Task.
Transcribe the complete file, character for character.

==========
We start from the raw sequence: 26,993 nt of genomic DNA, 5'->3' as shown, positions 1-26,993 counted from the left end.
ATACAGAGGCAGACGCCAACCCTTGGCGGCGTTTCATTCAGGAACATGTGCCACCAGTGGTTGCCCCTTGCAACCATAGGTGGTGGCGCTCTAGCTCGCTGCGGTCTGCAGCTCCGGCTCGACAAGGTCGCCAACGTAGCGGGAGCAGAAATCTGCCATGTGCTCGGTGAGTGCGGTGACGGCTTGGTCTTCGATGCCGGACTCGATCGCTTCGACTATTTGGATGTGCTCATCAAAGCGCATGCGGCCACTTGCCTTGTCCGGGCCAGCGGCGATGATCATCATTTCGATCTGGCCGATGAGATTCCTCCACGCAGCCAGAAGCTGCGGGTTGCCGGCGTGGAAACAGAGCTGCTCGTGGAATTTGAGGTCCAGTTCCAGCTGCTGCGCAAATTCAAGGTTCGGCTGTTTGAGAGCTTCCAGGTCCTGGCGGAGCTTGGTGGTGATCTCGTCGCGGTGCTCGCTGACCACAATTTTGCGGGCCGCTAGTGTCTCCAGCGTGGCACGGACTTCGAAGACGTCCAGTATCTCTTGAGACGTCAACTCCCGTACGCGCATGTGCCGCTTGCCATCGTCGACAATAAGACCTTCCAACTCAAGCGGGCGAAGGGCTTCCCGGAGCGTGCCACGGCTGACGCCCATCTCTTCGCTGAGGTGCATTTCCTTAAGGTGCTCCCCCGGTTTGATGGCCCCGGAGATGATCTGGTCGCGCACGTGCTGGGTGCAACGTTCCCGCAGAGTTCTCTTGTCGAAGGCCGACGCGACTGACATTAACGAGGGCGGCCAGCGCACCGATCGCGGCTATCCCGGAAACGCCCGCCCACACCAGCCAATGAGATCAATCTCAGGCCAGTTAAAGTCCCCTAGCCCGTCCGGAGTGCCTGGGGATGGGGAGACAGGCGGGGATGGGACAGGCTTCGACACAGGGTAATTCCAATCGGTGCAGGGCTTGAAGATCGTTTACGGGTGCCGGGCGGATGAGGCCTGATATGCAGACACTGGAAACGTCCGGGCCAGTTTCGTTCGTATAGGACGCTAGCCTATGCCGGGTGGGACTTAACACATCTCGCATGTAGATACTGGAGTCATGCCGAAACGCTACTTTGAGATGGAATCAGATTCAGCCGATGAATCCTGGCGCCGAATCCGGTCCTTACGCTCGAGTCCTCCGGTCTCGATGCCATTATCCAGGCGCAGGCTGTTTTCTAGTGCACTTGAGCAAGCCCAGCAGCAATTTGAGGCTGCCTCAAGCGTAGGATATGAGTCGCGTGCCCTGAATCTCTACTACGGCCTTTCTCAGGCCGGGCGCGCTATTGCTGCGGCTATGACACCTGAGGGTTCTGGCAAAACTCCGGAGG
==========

We start from the raw sequence: 26,993 nt of genomic DNA, 5'->3' as shown, positions 1-26,993 counted from the left end.
ATACAGAGGCAGACGCCAACCCTTGGCGGCGTTTCATTCAGGAACATGTGCCACCAGTGGTTGCCCCTTGCAACCATAGGTGGTGGCGCTCTAGCTCGCTGCGGTCTGCAGCTCCGGCTCGACAAGGTCGCCAACGTAGCGGGAGCAGAAATCTGCCATGTGCTCGGTGAGTGCGGTGACGGCTTGGTCTTCGATGCCGGACTCGATCGCTTCGACTATTTGGATGTGCTCATCAAAGCGCATGCGGCCACTTGCCTTGTCCGGGCCAGCGGCGATGATCATCATTTCGATCTGGCCGATGAGATTCCTCCACGCAGCCAGAAGCTGCGGGTTGCCGGCGTGGAAACAGAGCTGCTCGTGGAATTTGAGGTCCAGTTCCAGCTGCTGCGCAAATTCAAGGTTCGGCTGTTTGAGAGCTTCCAGGTCCTGGCGGAGCTTGGTGGTGATCTCGTCGCGGTGCTCGCTGACCACAATTTTGCGGGCCGCTAGTGTCTCCAGCGTGGCACGGACTTCGAAGACGTCCAGTATCTCTTGAGACGTCAACTCCCGTACGCGCATGTGCCGCTTGCCATCGTCGACAATAAGACCTTCCAACTCAAGCGGGCGAAGGGCTTCCCGGAGCGTGCCACGGCTGACGCCCATCTCTTCGCTGAGGTGCATTTCCTTAAGGTGCTCCCCCGGTTTGATGGCCCCGGAGATGATCTGGTCGCGCACGTGCTGGGTGCAACGTTCCCGCAGAGTTCTCTTGTCGAAGGCCGACGCGACTGACATTAACGAGGGCGGCCAGCGCACCGATCGCGGCTATCCCGGAAACGCCCGCCCACACCAGCCAATGAGATCAATCTCAGGCCAGTTAAAGTCCCCTAGCCCGTCCGGAGTGCCTGGGGATGGGGAGACAGGCGGGGATGGGACAGGCTTCGACACAGGGTAATTCCAATCGGTGCAGGGCTTGAAGATCGTTTACGGGTGCCGGGCGGATGAGGCCTGATATGCAGACACTGGAAACGTCCGGGCCAGTTTCGTTCGTATAGGACGCTAGCCTATGCCGGGTGGGACTTAACACATCTCGCATGTAGATACTGGAGTCATGCCGAAACGCTACTTTGAGATGGAATCAGATTCAGCCGATGAATCCTGGCGCCGAATCCGGTCCTTACGCTCGAGTCCTCCGGTCTCGATGCCATTATCCAGGCGCAGGCTGTTTTCTAGTGCACTTGAGCAAGCCCAGCAGCAATTTGAGGCTGCCTCAAGCGTAGGATATGAGTCGCGTGCCCTGAATCTCTACTACGGCCTTTCTCAGGCCGGGCGCGCTATTGCTGCGGCTATGACACCTGAGGGTTCTGGCAAAACTCCGGAGG